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Physician Marketing Tools Have Changed, But Relationship Building Remains the Goal

By Stewart Gandolf, Chief Executive Officer

by Healthcare Success Co-Founder Lonnie Hirsch

The missing piece puzzle piece  floating above the puzzle illuminatedJust recently, we happened to spot a thoughtful article about how small business needs to embrace new marketing methods to better cope with the nation’s tough economic climate. It turns out that the article was nearly two years old (an “eon” in marketing time), but small business is still struggling, and many of the author’s well-stated points still have a present-day application to healthcare providers and medical marketing.

Professional practitioners and small business owners need to recognize that there is no swift turnaround on the horizon. Traditional business development methods and old-school marketing approaches are not going to gain traction in what we refer to as “the new normal.” Those businesses (practices) that adapt their marketing methods are securing new accounts (patients). Those who have not adapted continue to struggle.

At its core, successful marketing has always been about relationship building and nurturing. The means and methods to accomplish this have changed in recent years.

A dramatic shift in consumer shopping and buying attitudes, the economic downturn, advances in technology and the Internet—as well as recasting healthcare delivery systems—are significant change agents. Marketing in this environment calls upon a diverse, integrated marketing program comprised of newer Organic (Inbound or Pull) Marketing, and traditional Mechanical (Outbound or Push) Marketing.

Unfortunately, many businesses have lost touch with the concept of nurturing a relationship. Perhaps with a sense of desperation, they end up churning customers, bringing them in the front door (getting harder all the time), and spitting them out the back door.

There’s no doubt that some tools in the Traditional Marketing Model have become difficult and expensive to use effectively. For example, cold call marketing—by definition the polar opposite of a relationship—is increasingly ineffective. Nevertheless, other traditional tools are far from irrelevant or obsolete.

As for the Organic Marketing Model, our attention-deficit online "virtual life" is an environment best suited to the first stage of relationship and credibility/trust building. It can bring the prospect to the initial purchase, and to subsequently maintain contact and reinforce value with established customers between in-person encounters.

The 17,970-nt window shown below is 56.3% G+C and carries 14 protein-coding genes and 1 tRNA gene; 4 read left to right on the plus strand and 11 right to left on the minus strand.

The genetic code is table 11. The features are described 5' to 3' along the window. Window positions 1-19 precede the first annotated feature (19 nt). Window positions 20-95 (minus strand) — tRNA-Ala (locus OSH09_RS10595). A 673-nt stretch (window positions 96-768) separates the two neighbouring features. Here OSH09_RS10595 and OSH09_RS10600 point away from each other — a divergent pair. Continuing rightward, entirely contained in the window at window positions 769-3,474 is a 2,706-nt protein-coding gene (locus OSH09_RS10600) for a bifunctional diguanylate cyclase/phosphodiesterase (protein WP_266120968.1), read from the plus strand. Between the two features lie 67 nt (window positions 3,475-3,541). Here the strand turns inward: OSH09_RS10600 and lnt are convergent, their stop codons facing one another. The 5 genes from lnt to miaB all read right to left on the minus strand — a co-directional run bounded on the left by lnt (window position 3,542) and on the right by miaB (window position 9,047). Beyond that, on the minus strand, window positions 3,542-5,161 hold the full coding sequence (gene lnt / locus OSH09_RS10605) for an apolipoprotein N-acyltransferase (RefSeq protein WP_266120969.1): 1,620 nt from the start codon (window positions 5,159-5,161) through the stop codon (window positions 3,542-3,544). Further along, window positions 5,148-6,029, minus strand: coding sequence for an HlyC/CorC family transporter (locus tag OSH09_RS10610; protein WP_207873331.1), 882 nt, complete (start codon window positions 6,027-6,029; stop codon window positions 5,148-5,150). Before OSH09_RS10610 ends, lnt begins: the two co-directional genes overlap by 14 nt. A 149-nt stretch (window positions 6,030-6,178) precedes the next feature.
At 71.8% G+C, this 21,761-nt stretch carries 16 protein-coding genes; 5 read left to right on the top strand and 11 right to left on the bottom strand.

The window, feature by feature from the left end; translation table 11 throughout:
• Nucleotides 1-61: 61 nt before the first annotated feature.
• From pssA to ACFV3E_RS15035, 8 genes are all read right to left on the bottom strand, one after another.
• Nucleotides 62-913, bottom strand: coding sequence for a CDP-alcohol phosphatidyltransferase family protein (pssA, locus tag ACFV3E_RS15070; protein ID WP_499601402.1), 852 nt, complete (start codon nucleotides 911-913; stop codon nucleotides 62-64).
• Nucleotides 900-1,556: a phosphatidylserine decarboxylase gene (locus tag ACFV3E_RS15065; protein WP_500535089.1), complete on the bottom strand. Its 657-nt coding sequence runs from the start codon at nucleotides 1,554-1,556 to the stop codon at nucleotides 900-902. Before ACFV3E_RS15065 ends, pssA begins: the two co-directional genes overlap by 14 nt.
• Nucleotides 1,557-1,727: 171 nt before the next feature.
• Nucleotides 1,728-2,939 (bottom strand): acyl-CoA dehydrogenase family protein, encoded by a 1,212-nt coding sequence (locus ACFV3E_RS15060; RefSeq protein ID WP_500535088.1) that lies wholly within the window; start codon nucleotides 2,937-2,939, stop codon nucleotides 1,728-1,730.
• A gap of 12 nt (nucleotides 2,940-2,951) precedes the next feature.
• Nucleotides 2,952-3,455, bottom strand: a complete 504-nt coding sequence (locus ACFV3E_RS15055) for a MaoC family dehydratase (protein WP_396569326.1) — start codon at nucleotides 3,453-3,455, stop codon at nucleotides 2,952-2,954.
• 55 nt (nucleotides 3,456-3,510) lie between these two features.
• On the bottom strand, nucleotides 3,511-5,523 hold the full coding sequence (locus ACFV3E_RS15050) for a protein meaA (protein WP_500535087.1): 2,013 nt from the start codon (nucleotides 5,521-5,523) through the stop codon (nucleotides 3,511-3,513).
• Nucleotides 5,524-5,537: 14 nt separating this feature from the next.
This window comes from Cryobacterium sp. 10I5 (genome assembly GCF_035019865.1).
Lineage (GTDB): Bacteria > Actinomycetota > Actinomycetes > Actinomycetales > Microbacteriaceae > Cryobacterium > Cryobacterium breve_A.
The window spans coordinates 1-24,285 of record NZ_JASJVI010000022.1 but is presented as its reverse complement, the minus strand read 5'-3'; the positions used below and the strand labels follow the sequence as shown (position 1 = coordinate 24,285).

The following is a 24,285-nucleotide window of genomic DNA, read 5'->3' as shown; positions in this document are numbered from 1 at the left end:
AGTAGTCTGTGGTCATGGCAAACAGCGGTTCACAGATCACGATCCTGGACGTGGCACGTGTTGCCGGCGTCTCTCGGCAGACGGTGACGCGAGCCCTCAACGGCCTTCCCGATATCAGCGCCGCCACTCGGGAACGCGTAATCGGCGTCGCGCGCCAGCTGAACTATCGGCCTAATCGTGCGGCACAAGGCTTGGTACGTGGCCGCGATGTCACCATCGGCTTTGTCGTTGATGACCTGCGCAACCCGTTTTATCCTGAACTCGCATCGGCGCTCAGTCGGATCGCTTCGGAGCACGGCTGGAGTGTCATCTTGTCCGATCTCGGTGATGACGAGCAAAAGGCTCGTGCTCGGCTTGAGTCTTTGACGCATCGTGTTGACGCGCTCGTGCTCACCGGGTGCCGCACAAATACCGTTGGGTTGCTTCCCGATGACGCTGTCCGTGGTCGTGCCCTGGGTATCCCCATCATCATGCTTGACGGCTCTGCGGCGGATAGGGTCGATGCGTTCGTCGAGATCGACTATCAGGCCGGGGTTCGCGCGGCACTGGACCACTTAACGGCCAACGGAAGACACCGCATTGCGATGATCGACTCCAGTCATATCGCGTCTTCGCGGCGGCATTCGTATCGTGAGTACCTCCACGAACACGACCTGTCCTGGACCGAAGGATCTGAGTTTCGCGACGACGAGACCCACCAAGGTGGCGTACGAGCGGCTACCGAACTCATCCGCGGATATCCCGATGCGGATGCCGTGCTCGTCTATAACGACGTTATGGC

On the front end of this organic marketing model, there is only a virtual relationship.  In the after-purchase stage, a business can take advantage of online communications and interaction to nurture and reinforce "real life" customer experiences, whether those experiences are in person or by phone. In the online space, initial contacts serve to attract a prospective customer and build enough interest and credibility for the prospect to try the business (service or product). In this respect, it serves the same purpose as the one-way marketing and advertising messages as traditional mechanical marketing.

Although a fledgling “relationship” of sorts has begun, the critical link—and often the missing link—is the need for a genuine, in-person customer purchase experience that moves to an engaged relationship. This critical connection is where a high percentage of healthcare provider businesses—both private practices and hospitals—fumble the handoff, and the post-purchase virtual relationship is rendered inert and irrelevant.

Worse, that negative customer experience in their first in-person encounter with the business inspires the use of online communications to provide an instant and easy vehicle for customers to post negative online reviews.

So for many healthcare provider businesses, the process (time, effort, budget) of initial relationship building is ultimately a waste of time. Without a continuing relationship beyond the first in-person purchase experience, the marketing effort is ultimately unsuccessful.

And ironically, the net effect of the marketing investment—regardless of the model in use—is to generate a negative result…negative word-of-mouth…damage to reputation…lost revenue and future opportunity.

Regardless of the healthcare marketing mix or marketing model—“Traditional” or “Organic”—success is about a relationship building, not the “quick sale.” It is the continuing patient/customer relationship that answers the rough economic times that are the New Normal.

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